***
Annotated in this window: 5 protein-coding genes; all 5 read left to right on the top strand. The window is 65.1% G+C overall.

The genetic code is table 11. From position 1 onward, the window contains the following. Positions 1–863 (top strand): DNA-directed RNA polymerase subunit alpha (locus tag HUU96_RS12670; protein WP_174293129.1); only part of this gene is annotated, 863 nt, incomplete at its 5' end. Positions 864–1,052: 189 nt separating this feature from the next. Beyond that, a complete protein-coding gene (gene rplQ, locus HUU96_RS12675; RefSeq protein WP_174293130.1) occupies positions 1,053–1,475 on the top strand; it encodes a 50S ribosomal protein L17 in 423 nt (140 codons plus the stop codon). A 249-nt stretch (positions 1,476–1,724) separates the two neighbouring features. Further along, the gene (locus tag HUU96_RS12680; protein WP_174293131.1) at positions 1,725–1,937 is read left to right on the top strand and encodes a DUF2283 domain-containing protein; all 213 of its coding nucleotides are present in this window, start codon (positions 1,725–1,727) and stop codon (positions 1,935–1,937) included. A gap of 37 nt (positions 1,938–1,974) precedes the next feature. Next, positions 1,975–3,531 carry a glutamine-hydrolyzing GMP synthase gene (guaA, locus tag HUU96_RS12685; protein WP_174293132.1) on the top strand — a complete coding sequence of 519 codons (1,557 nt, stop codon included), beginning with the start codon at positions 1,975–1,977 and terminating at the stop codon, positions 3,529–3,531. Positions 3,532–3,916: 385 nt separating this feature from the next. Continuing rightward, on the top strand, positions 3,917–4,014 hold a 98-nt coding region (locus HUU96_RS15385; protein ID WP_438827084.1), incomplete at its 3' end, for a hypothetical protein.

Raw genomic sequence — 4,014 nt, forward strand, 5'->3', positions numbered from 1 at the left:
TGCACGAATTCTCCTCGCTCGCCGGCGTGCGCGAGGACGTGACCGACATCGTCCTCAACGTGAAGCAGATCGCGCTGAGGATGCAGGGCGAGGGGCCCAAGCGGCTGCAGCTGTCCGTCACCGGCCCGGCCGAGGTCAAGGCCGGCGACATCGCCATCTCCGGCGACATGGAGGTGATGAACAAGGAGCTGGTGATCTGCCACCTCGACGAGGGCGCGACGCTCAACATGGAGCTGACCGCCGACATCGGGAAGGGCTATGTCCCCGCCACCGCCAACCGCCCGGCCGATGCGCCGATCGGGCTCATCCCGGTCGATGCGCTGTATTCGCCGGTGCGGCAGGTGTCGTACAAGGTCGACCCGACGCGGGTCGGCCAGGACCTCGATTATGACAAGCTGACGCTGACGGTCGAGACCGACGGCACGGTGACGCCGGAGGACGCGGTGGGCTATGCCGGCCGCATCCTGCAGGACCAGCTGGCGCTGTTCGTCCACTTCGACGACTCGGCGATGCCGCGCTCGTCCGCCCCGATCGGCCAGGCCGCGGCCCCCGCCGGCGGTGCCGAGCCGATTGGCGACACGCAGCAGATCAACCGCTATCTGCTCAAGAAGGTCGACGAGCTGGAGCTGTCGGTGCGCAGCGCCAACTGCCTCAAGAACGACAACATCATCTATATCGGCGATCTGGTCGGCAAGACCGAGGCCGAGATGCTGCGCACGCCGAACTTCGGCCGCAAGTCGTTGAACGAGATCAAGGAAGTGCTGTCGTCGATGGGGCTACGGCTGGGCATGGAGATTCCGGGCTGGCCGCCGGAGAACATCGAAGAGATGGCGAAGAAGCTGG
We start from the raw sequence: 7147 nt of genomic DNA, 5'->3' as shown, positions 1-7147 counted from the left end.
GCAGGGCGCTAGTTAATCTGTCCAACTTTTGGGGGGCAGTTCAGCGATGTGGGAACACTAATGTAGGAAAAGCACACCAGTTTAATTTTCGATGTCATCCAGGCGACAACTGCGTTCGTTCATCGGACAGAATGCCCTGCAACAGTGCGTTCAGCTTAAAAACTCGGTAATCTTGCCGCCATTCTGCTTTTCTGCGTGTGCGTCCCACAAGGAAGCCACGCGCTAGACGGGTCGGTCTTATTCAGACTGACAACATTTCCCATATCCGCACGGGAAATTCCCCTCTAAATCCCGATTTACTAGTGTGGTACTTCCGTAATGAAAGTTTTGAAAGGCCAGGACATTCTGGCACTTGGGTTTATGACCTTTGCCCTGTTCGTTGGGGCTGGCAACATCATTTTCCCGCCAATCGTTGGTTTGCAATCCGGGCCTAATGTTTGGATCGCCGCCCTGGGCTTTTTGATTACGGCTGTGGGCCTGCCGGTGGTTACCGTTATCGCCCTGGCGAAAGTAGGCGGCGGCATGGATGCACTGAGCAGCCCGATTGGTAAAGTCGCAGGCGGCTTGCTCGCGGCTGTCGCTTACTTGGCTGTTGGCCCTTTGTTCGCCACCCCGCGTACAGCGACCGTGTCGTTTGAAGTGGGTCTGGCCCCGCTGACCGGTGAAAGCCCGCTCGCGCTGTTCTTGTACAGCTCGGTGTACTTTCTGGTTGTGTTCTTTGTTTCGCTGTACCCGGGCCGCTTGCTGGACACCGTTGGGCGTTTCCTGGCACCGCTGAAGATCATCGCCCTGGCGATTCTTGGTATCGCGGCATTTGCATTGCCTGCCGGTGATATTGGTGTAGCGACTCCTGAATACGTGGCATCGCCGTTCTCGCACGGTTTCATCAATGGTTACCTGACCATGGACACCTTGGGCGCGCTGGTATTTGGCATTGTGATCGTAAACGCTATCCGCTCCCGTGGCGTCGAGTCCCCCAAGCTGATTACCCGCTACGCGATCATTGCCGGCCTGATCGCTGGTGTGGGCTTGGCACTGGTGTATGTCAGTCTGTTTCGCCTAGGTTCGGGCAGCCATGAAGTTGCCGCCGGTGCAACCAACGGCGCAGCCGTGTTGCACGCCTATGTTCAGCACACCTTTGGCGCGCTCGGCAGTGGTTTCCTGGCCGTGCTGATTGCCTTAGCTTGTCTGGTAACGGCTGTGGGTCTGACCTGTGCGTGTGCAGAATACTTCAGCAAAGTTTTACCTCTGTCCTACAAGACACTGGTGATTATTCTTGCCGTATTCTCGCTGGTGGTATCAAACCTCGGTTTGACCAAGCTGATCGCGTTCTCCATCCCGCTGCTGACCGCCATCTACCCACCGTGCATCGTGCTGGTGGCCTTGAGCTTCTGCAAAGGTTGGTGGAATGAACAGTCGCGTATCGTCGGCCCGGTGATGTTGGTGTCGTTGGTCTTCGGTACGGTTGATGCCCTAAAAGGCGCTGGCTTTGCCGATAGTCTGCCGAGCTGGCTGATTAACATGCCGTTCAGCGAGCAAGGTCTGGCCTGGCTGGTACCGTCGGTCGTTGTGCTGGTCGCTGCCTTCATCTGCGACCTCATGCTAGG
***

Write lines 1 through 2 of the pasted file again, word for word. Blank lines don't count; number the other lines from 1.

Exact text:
Annotated in this window: 5 protein-coding genes; all 5 read left to right on the top strand. The window is 65.1% G+C overall.

The genetic code is table 11. From position 1 onward, the window contains the following. Positions 1–863 (top strand): DNA-directed RNA polymerase subunit alpha (locus tag HUU96_RS12670; protein WP_174293129.1); only part of this gene is annotated, 863 nt, incomplete at its 5' end. Positions 864–1,052: 189 nt separating this feature from the next. Beyond that, a complete protein-coding gene (gene rplQ, locus HUU96_RS12675; RefSeq protein WP_174293130.1) occupies positions 1,053–1,475 on the top strand; it encodes a 50S ribosomal protein L17 in 423 nt (140 codons plus the stop codon). A 249-nt stretch (positions 1,476–1,724) separates the two neighbouring features. Further along, the gene (locus tag HUU96_RS12680; protein WP_174293131.1) at positions 1,725–1,937 is read left to right on the top strand and encodes a DUF2283 domain-containing protein; all 213 of its coding nucleotides are present in this window, start codon (positions 1,725–1,727) and stop codon (positions 1,935–1,937) included. A gap of 37 nt (positions 1,938–1,974) precedes the next feature. Next, positions 1,975–3,531 carry a glutamine-hydrolyzing GMP synthase gene (guaA, locus tag HUU96_RS12685; protein WP_174293132.1) on the top strand — a complete coding sequence of 519 codons (1,557 nt, stop codon included), beginning with the start codon at positions 1,975–1,977 and terminating at the stop codon, positions 3,529–3,531. Positions 3,532–3,916: 385 nt separating this feature from the next. Continuing rightward, on the top strand, positions 3,917–4,014 hold a 98-nt coding region (locus HUU96_RS15385; protein ID WP_438827084.1), incomplete at its 3' end, for a hypothetical protein.